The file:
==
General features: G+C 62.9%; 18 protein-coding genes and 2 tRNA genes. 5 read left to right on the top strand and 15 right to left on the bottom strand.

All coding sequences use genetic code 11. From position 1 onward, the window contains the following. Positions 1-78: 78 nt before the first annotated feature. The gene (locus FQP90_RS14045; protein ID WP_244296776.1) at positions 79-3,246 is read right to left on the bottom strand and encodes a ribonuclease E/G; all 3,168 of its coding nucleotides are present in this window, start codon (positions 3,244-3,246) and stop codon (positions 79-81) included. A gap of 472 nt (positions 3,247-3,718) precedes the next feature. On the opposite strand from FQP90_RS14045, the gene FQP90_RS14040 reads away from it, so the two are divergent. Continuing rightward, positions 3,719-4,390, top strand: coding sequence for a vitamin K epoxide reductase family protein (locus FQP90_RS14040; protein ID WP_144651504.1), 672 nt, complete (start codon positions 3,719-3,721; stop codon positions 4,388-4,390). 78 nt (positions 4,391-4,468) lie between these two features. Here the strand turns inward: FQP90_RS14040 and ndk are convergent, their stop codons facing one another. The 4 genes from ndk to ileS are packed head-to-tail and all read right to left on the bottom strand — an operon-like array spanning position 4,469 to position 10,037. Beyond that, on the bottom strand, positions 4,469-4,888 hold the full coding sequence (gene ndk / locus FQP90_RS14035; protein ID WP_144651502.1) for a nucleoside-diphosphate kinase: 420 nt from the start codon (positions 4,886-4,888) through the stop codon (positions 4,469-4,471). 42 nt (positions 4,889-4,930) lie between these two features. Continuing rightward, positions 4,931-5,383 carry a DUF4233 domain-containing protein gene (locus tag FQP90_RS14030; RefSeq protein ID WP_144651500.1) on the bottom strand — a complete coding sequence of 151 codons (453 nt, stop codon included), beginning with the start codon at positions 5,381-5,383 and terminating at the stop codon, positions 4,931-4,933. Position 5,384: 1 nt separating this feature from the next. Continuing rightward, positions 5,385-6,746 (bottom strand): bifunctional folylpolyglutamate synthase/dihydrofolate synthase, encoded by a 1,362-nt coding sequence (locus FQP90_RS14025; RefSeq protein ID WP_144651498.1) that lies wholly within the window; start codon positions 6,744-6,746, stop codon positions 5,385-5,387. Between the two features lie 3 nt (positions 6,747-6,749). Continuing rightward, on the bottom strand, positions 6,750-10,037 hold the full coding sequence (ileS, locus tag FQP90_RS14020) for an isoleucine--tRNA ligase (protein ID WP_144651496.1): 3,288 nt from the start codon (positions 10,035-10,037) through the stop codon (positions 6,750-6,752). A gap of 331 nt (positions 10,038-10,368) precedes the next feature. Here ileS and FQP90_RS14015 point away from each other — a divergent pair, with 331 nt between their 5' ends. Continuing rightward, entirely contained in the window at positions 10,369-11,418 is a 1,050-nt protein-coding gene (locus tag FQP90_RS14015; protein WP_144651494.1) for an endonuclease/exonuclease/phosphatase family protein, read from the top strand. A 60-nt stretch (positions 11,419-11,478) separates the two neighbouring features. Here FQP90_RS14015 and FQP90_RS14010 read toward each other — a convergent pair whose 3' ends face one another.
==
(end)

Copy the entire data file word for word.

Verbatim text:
General features: G+C 62.9%; 18 protein-coding genes and 2 tRNA genes. 5 read left to right on the top strand and 15 right to left on the bottom strand.

All coding sequences use genetic code 11. From position 1 onward, the window contains the following. Positions 1-78: 78 nt before the first annotated feature. The gene (locus FQP90_RS14045; protein ID WP_244296776.1) at positions 79-3,246 is read right to left on the bottom strand and encodes a ribonuclease E/G; all 3,168 of its coding nucleotides are present in this window, start codon (positions 3,244-3,246) and stop codon (positions 79-81) included. A gap of 472 nt (positions 3,247-3,718) precedes the next feature. On the opposite strand from FQP90_RS14045, the gene FQP90_RS14040 reads away from it, so the two are divergent. Continuing rightward, positions 3,719-4,390, top strand: coding sequence for a vitamin K epoxide reductase family protein (locus FQP90_RS14040; protein ID WP_144651504.1), 672 nt, complete (start codon positions 3,719-3,721; stop codon positions 4,388-4,390). 78 nt (positions 4,391-4,468) lie between these two features. Here the strand turns inward: FQP90_RS14040 and ndk are convergent, their stop codons facing one another. The 4 genes from ndk to ileS are packed head-to-tail and all read right to left on the bottom strand — an operon-like array spanning position 4,469 to position 10,037. Beyond that, on the bottom strand, positions 4,469-4,888 hold the full coding sequence (gene ndk / locus FQP90_RS14035; protein ID WP_144651502.1) for a nucleoside-diphosphate kinase: 420 nt from the start codon (positions 4,886-4,888) through the stop codon (positions 4,469-4,471). 42 nt (positions 4,889-4,930) lie between these two features. Continuing rightward, positions 4,931-5,383 carry a DUF4233 domain-containing protein gene (locus tag FQP90_RS14030; RefSeq protein ID WP_144651500.1) on the bottom strand — a complete coding sequence of 151 codons (453 nt, stop codon included), beginning with the start codon at positions 5,381-5,383 and terminating at the stop codon, positions 4,931-4,933. Position 5,384: 1 nt separating this feature from the next. Continuing rightward, positions 5,385-6,746 (bottom strand): bifunctional folylpolyglutamate synthase/dihydrofolate synthase, encoded by a 1,362-nt coding sequence (locus FQP90_RS14025; RefSeq protein ID WP_144651498.1) that lies wholly within the window; start codon positions 6,744-6,746, stop codon positions 5,385-5,387. Between the two features lie 3 nt (positions 6,747-6,749). Continuing rightward, on the bottom strand, positions 6,750-10,037 hold the full coding sequence (ileS, locus tag FQP90_RS14020) for an isoleucine--tRNA ligase (protein ID WP_144651496.1): 3,288 nt from the start codon (positions 10,035-10,037) through the stop codon (positions 6,750-6,752). A gap of 331 nt (positions 10,038-10,368) precedes the next feature. Here ileS and FQP90_RS14015 point away from each other — a divergent pair, with 331 nt between their 5' ends. Continuing rightward, entirely contained in the window at positions 10,369-11,418 is a 1,050-nt protein-coding gene (locus tag FQP90_RS14015; protein WP_144651494.1) for an endonuclease/exonuclease/phosphatase family protein, read from the top strand. A 60-nt stretch (positions 11,419-11,478) separates the two neighbouring features. Here FQP90_RS14015 and FQP90_RS14010 read toward each other — a convergent pair whose 3' ends face one another.